Case: O’Neill v Kings County Construction, 2019 PECA 13 (CanLII)

Keywords: implied contract; St. John Tugboat Company Ltd. v. Irving Refinery Ltd., 1964 CanLII 88 (SCC)

Synopsis:

The Parties enter into an agreement to develop lands in Heatherdale for commercial blueberry production. Kings County Construction Ltd. (“Kings County”) develops Mr. O’Neill’s property, incurring all expenses of work and equipment (valued at $113,971.80) to bring it into production. Kings County expects to receive proceeds from blueberry harvests until these expenses are re-paid in full.

From 2009-2013, Kings County receives 5 harvests from Heatherdale; starts to reduce the balance of its expenses. All of that changes in 2013. Mr. O’Neill sells his property to a third party, effectively ending Kings County’s ability to recoup its expenses (the balance sitting at $101,900.90). Kings County brings a claim in contract, implied contract, and unjust enrichment.

Applying the test of objective observation from St. John Tugboat Company Ltd. v. Irving Refinery Ltd., 1964 CanLII 88 (SCC), the Trial Judge finds an implied contract and awards damages for breach of the implied contract. The Court of Appeal agrees.

Importance:

The Court of Appeal described the Trial Judge’s findings as “…really a classic finding of silence or inaction constituting acceptance of an offer.” In other words, the conduct of Mr. O’Neill, which the Trial Judge found included permitting Kings County to come onto the land and improve it, and permitting the work to be done, signalled “assent to the offeror”. (See paras. 6-7).

Although the Court of Appeal described the scope for finding an implied contract per St. John Tugboat Company Ltd. as “limited”, certain circumstances may give rise to the inference:

[I]f a person knows that the consideration is being rendered for his benefit with an expectation that he will pay for it, then if he acquiesces in it being done, taking the benefit of it when done, he will be taken to have impliedly requested it being done; and that will import a promise to pay for it. (See para. 11).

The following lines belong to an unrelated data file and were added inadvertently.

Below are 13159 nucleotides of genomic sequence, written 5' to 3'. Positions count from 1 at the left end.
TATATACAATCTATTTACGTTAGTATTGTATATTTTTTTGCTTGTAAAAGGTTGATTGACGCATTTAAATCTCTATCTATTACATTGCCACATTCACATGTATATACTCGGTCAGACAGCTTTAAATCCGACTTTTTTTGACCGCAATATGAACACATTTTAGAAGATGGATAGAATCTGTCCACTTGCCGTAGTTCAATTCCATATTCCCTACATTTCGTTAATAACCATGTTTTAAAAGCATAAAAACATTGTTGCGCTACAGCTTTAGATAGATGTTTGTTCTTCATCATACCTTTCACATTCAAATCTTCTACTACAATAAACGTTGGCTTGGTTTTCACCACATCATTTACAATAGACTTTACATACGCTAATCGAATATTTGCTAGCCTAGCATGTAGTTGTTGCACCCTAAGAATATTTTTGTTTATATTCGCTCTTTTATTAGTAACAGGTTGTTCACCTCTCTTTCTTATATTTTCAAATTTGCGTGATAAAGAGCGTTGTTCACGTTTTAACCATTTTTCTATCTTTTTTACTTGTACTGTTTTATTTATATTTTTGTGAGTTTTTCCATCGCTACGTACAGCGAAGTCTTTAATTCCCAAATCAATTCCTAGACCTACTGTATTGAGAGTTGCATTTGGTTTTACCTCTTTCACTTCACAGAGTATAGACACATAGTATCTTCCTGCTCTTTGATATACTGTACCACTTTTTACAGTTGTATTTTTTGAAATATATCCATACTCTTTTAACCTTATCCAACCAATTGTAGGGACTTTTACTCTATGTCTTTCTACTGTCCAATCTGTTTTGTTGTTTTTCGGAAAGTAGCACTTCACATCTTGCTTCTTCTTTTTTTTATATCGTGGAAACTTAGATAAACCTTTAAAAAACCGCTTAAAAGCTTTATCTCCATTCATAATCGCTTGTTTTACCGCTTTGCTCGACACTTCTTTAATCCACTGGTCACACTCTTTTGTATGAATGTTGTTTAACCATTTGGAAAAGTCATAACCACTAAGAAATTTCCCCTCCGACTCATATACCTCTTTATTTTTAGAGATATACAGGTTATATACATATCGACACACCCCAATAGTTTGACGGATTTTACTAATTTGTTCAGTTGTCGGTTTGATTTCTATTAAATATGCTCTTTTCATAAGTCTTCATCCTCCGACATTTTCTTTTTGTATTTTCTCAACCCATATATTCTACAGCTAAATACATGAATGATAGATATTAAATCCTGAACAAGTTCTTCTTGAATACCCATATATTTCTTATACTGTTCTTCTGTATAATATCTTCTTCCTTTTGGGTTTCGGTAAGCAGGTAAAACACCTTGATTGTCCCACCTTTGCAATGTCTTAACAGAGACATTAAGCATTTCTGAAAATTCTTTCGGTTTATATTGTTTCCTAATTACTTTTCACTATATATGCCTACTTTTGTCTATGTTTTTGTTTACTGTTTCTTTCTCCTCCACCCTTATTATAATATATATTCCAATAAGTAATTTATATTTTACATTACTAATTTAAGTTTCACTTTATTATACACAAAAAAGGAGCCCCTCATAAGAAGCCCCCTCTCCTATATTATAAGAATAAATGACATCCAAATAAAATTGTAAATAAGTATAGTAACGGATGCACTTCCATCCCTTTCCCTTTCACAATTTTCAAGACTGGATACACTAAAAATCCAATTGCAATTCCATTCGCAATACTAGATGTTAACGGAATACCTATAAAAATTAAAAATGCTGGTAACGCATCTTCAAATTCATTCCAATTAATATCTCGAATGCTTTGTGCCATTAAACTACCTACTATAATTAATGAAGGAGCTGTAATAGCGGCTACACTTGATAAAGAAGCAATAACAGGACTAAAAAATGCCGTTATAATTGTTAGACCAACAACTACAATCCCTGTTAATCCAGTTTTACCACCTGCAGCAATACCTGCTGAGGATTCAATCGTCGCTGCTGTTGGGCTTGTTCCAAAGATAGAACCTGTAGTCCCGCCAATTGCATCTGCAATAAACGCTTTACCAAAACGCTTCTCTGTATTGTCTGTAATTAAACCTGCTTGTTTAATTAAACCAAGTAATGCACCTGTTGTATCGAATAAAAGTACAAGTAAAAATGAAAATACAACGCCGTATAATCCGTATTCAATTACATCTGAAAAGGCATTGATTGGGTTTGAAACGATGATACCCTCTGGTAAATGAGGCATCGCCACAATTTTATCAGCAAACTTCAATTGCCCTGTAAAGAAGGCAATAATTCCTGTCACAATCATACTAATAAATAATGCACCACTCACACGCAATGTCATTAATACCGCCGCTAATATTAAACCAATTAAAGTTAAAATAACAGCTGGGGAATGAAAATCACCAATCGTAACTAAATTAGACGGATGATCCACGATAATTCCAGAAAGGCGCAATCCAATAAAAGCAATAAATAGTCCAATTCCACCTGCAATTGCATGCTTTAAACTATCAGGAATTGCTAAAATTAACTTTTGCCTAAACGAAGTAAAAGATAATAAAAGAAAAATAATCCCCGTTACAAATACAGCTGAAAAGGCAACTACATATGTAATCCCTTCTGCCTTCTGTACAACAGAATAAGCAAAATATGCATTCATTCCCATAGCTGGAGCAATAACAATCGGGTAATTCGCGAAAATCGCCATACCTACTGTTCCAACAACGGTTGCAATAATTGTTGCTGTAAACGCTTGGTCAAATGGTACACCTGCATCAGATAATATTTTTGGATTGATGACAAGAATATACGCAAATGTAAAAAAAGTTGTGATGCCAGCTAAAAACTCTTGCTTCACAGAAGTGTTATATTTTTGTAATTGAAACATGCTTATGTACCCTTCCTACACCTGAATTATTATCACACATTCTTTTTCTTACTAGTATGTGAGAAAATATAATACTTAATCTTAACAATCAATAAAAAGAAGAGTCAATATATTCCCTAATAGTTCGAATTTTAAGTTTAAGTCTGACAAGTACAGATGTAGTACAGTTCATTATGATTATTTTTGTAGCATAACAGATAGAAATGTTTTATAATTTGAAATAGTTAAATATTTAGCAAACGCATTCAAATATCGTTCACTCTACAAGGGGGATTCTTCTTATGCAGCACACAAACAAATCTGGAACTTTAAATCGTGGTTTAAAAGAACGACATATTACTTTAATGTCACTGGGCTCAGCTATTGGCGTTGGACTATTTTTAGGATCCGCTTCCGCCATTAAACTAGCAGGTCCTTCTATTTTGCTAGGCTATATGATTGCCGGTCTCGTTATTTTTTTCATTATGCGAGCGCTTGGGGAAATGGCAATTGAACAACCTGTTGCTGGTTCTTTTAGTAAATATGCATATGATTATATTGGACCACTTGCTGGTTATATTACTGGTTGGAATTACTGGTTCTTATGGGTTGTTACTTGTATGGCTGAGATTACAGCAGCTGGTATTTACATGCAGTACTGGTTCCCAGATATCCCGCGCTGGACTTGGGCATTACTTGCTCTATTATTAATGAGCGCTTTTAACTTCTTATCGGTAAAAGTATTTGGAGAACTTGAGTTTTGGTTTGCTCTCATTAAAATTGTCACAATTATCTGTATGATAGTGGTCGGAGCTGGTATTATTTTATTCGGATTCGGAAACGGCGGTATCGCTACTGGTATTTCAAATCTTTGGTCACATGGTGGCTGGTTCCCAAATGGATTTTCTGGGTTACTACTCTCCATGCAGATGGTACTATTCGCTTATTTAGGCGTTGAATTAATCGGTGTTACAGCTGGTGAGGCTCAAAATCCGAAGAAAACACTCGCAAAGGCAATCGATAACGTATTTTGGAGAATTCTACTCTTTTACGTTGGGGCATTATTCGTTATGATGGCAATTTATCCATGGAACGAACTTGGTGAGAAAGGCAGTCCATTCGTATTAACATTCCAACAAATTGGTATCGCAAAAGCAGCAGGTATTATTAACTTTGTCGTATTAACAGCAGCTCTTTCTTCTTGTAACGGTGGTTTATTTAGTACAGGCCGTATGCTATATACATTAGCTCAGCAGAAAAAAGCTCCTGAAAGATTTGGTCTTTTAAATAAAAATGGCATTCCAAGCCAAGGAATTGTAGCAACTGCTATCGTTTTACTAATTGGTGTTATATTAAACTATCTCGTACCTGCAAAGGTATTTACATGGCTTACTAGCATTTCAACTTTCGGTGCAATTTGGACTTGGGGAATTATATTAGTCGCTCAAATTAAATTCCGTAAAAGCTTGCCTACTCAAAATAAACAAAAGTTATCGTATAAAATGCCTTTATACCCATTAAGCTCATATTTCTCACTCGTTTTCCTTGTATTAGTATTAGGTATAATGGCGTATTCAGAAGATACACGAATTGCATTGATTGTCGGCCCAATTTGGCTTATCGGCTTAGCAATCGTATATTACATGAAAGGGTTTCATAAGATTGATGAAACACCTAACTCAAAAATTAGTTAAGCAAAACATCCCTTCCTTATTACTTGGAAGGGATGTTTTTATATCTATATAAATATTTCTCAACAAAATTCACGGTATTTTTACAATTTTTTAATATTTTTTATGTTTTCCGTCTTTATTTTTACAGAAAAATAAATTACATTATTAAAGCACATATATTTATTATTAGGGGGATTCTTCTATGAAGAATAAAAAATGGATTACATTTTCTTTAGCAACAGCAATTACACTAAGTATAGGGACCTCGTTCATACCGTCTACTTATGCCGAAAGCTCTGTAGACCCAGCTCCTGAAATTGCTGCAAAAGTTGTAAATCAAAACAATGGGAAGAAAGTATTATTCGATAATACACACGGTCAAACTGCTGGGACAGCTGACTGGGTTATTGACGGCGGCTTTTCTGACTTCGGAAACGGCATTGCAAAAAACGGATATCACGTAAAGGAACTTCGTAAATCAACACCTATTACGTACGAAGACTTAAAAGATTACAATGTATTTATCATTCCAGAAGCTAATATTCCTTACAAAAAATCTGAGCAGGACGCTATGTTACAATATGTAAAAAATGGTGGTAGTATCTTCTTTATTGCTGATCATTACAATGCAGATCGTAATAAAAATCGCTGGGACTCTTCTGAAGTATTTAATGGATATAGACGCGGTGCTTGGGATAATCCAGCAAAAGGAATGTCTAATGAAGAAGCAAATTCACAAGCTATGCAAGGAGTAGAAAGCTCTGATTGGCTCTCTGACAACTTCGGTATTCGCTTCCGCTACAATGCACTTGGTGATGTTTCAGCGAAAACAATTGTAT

In this case, the Court of Appeal determined that, on an objective view of the evidence, “…Mr. O’Neill’s conduct constituted an acceptance of the contractual terms offered by…Kings County, and bound him to the requirement that Kings Country be compensated for its expenses incurred in developing his land to the point of commercial blueberry production.” (See para. 11).

This is an interesting case summarizing the law of implied contracts, and offering a Court of Appeal’s perspective on the law of implied contract and remedies for breach of an implied contractual term. In this case, the Court of Appeal agreed with the Trial Judge’s finding that Mr. O’Neill’s sale of the property in question effectively ended Kings County’s ability to recover its expenses, and entitled it to recover the balance ($101,900.90) on the basis of “[n]ineteenth century jurisprudence”. (See para. 11).

Counsel for the Appellant: Brian Murphy Q.C. (Forté Law, Moncton)

Counsel for the Respondent: Matthew Bradley (Carr, Stevenson & Mackay, Charlottetown)

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